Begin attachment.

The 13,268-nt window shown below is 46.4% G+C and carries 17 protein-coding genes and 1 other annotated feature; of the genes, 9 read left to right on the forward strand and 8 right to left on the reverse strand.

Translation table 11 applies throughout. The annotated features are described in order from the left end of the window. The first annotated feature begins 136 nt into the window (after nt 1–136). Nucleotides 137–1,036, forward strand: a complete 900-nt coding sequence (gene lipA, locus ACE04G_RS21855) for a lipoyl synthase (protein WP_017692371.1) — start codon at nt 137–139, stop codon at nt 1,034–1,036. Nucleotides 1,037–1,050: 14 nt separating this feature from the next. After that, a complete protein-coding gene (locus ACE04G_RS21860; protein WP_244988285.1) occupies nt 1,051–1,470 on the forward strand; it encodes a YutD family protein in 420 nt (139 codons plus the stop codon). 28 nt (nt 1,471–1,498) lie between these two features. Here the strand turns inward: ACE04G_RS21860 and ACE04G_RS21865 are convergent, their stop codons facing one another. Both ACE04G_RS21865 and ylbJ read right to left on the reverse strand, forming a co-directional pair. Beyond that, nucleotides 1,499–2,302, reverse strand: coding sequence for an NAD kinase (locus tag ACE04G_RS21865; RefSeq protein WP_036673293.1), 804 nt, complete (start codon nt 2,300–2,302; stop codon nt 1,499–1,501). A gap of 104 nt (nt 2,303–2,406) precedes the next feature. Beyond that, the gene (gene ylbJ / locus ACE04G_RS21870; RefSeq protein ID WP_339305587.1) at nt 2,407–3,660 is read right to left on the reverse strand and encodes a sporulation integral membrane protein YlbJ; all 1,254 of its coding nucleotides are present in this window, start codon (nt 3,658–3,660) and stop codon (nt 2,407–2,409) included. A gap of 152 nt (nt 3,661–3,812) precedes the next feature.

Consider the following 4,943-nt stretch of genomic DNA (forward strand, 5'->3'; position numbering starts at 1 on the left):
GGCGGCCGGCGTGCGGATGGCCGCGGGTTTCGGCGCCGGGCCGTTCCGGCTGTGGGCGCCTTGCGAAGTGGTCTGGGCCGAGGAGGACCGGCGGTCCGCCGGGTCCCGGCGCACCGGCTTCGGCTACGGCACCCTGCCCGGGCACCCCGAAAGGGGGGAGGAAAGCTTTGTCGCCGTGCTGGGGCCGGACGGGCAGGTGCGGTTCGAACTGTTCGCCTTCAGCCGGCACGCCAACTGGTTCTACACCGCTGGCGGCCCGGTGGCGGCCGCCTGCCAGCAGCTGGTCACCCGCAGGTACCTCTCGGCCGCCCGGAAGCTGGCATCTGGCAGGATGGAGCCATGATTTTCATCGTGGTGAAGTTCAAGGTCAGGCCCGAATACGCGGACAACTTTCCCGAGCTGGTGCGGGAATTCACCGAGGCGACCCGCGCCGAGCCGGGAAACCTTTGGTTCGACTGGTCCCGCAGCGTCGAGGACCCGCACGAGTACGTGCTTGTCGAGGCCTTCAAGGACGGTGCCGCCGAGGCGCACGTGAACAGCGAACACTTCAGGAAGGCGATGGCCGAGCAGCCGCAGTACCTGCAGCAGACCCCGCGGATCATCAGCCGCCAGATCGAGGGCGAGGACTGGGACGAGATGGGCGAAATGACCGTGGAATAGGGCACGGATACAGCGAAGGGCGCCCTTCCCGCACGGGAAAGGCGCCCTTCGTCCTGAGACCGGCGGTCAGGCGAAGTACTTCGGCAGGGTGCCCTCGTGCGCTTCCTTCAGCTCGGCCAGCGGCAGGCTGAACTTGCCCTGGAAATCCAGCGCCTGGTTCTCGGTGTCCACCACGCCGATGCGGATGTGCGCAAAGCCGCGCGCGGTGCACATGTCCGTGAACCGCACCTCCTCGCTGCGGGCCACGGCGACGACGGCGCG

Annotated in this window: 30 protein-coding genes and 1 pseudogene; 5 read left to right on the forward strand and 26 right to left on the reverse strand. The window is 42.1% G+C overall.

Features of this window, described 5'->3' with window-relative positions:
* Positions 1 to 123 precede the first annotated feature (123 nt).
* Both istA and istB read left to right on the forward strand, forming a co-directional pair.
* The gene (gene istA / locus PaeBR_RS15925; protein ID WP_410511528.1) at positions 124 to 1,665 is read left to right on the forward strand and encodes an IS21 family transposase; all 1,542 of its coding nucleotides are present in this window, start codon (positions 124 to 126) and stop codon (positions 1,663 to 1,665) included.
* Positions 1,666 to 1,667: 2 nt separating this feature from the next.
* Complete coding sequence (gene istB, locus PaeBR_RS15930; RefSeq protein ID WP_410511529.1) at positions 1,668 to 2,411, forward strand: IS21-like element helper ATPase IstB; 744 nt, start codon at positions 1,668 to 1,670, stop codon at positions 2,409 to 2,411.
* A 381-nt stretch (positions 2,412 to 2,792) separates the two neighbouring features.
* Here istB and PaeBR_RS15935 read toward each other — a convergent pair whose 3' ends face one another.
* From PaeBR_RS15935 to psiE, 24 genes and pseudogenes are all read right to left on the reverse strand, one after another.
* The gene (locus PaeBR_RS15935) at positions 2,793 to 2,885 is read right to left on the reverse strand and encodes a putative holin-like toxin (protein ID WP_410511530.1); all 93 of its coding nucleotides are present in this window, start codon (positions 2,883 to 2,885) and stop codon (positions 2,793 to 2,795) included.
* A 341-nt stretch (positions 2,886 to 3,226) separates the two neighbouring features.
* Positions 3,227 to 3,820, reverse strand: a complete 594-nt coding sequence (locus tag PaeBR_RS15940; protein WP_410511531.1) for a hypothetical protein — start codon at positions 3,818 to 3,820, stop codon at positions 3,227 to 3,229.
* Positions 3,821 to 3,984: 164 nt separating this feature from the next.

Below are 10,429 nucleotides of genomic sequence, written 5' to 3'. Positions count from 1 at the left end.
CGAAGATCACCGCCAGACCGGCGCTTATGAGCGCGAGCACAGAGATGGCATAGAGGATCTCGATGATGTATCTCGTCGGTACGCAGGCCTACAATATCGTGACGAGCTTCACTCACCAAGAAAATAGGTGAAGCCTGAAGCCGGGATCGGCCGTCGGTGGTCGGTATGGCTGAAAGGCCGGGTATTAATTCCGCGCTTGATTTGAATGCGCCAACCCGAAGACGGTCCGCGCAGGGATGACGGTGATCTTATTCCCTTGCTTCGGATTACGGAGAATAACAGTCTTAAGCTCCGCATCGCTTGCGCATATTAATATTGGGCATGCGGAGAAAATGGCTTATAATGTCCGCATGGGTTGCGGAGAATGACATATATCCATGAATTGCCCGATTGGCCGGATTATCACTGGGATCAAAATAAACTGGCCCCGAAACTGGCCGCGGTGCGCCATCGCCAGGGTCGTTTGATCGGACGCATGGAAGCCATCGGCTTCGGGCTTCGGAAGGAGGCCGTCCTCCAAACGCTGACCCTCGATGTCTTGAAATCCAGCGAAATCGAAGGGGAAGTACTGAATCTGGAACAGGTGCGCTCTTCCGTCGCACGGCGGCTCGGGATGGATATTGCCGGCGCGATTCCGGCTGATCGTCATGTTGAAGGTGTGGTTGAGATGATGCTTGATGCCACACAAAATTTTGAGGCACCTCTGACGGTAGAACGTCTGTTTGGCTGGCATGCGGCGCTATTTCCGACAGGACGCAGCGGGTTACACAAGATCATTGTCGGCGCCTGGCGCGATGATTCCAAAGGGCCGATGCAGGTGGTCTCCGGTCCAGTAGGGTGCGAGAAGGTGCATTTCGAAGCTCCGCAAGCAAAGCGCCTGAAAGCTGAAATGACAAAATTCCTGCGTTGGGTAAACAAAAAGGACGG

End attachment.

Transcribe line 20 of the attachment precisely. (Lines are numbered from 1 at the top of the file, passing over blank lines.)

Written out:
CGAAGATCACCGCCAGACCGGCGCTTATGAGCGCGAGCACAGAGATGGCATAGAGGATCTCGATGATGTATCTCGTCGGTACGCAGGCCTACAATATCGTGACGAGCTTCACTCACCAAGAAAATAGGTGAAGCCTGAAGCCGGGATCGGCCGTCGGTGGTCGGTATGGCTGAAAGGCCGGGTATTAATTCCGCGCTTGATTTGAATGCGCCAACCCGAAGACGGTCCGCGCAGGGATGACGGTGATCTTATTCCCTTGCTTCGGATTACGGAGAATAACAGTCTTAAGCTCCGCATCGCTTGCGCATATTAATATTGGGCATGCGGAGAAAATGGCTTATAATGTCCGCATGGGTTGCGGAGAATGACATATATCCATGAATTGCCCGATTGGCCGGATTATCACTGGGATCAAAATAAACTGGCCCCGAAACTGGCCGCGGTGCGCCATCGCCAGGGTCGTTTGATCGGACGCATGGAAGCCATCGGCTTCGGGCTTCGGAAGGAGGCCGTCCTCCAAACGCTGACCCTCGATGTCTTGAAATCCAGCGAAATCGAAGGGGAAGTACTGAATCTGGAACAGGTGCGCTCTTCCGTCGCACGGCGGCTCGGGATGGATATTGCCGGCGCGATTCCGGCTGATCGTCATGTTGAAGGTGTGGTTGAGATGATGCTTGATGCCACACAAAATTTTGAGGCACCTCTGACGGTAGAACGTCTGTTTGGCTGGCATGCGGCGCTATTTCCGACAGGACGCAGCGGGTTACACAAGATCATTGTCGGCGCCTGGCGCGATGATTCCAAAGGGCCGATGCAGGTGGTCTCCGGTCCAGTAGGGTGCGAGAAGGTGCATTTCGAAGCTCCGCAAGCAAAGCGCCTGAAAGCTGAAATGACAAAATTCCTGCGTTGGGTAAACAAAAAGGACGG